Found 3 blog entries tagged as Indiana Limestone.

Over the past couple of weeks, we have run a three-part series on the historic St. Paul’s Church complex. The series concluded with a review of the school and convent buildings, designed by Smith, Hinchman, and Grylls in September 1927. 

This week we stay with the theme of historic schools in Grosse Pointe as we visit Defer Elementary School - the oldest public-school building still in use in the Grosse Pointe Public School district. Defer was designed by renowned Detroit architect George J. Haas. Construction began in 1924, classes opened in February 1925. 

Defer Elementary School was originally built for Rural Agricultural School, District No. 1. It is located on the corner of Kercheval and Nottingham Road in Grosse Pointe Park. In 1921, Rural…

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Last week we explored 805 Trombley, a once superb limestone clad property that was located on the corner of Tombley and Essex Drive. It appears the property was completed in 1928, by the firm of C. E. Reichle Co. Designers & Builders, for Robert E. Farley, president of the Hillgartner natural stone company in Baltimore, Maryland. It was razed in 2008.

This week we are going to feature some of the other homes in Grosse Pointe that use Indiana Limestone as an integral part of the design, either as cladding or as trim. Limestone cladding - characterized by smooth, even faces and square edges, often several inches thick - was used to shape the aesthetic of a home. However, in many cases it was the trim, the intricate carved limestone details around the…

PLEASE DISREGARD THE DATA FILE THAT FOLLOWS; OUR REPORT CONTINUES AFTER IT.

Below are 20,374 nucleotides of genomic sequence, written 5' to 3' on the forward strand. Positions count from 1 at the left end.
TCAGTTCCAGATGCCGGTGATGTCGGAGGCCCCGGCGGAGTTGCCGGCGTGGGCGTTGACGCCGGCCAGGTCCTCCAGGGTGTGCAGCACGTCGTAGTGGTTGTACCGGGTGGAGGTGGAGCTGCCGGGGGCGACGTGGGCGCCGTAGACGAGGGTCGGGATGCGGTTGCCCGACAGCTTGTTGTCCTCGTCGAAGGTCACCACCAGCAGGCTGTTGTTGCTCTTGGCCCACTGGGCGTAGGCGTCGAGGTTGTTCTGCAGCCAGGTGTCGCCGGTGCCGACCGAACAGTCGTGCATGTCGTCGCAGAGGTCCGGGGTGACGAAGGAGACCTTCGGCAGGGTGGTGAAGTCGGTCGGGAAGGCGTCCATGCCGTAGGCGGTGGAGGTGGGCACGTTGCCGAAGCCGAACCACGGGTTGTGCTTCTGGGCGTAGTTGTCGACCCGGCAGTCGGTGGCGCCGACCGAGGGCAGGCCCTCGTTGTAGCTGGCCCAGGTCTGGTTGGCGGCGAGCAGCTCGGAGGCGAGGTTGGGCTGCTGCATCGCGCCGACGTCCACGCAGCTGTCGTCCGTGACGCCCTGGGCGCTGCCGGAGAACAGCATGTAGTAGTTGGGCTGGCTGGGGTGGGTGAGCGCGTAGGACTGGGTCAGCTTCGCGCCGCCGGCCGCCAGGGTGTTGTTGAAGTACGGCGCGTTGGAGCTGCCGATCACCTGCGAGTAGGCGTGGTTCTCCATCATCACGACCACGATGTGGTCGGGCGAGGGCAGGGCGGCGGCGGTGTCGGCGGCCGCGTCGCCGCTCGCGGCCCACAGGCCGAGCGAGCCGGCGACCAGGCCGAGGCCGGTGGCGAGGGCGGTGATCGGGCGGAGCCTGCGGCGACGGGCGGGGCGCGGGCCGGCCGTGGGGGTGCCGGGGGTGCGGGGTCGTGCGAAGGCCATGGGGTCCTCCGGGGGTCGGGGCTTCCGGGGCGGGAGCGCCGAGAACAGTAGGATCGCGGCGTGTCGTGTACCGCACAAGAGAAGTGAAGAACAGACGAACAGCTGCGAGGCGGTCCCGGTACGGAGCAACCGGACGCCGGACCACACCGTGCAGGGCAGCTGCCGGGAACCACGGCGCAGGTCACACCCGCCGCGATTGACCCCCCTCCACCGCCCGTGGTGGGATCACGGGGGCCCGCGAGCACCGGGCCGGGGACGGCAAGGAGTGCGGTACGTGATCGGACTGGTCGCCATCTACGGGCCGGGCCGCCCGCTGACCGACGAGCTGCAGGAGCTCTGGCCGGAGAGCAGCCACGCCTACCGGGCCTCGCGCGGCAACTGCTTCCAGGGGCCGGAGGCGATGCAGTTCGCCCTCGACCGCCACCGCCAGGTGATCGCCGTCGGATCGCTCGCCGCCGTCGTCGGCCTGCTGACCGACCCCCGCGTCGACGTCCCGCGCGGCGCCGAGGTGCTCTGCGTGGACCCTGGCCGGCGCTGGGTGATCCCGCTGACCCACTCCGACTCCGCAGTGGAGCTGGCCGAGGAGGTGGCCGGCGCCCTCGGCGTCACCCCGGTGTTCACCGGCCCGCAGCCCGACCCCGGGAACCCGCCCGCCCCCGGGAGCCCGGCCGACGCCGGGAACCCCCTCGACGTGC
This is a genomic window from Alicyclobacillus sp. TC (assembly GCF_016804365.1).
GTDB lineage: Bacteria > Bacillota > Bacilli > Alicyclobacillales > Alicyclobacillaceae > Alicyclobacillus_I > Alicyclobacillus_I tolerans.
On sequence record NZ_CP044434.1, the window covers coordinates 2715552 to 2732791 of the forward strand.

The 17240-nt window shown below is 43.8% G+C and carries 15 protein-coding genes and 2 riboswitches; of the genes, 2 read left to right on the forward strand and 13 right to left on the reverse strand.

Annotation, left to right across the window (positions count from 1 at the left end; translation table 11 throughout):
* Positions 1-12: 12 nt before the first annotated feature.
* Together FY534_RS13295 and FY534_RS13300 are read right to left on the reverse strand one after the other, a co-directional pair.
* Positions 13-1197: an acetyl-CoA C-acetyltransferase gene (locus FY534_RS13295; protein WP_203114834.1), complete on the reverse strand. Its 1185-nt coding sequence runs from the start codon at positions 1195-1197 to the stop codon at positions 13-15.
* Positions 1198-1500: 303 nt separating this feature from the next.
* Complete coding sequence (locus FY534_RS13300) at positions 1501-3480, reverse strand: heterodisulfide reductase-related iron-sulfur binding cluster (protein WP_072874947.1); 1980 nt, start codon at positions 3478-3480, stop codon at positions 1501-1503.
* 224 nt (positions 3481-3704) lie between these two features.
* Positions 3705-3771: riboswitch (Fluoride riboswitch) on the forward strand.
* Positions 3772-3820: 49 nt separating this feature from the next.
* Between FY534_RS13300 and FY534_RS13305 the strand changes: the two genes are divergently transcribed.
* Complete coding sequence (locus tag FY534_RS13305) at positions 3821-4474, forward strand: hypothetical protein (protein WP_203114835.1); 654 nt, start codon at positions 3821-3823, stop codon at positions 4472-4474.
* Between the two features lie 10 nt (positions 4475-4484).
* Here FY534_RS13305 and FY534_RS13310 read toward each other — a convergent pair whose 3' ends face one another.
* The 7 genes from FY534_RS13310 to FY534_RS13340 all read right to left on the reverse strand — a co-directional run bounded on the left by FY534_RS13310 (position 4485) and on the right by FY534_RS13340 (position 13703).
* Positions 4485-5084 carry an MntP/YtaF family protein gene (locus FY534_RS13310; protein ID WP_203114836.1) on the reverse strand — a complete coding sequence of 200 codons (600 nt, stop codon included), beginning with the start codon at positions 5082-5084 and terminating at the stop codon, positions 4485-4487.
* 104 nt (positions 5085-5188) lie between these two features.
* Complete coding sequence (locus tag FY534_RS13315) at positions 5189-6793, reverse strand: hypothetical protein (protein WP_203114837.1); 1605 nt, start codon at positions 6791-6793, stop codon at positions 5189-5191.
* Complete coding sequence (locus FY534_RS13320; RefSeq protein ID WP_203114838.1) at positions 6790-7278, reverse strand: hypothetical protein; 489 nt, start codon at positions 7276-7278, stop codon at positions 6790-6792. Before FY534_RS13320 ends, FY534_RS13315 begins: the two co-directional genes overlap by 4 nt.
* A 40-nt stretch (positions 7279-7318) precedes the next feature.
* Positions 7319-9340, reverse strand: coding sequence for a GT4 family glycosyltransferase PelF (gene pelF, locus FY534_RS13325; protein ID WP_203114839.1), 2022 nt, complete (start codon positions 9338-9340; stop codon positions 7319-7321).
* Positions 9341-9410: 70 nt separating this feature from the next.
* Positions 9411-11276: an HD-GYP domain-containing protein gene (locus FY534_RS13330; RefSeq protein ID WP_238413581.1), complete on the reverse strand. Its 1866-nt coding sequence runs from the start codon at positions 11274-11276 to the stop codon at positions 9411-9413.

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Last week we explored a rather special home in Grosse Pointe Park – 813 Trombley, a grand Tudor style home completed by the firm of Roscoe W. Babcock, Inc. In 1928, the property was open for the public to tour, presented as “one of the finest and most complete homes ever produced in Metropolitan Detroit”. 

This week we stay on Trombley to explore 805 Trombley, a once superb limestone clad property that was located on the corner of Trombley and Essex Drive. It appears the property was completed in 1928, by the firm of C. E. Reichle Co. Designers & Builders, for Robert E. Farley, president of the Hillgartner natural stone company in Baltimore, Maryland. It appears Mr. Farley opened an office for the company in Detroit in 1920. The photo below is…

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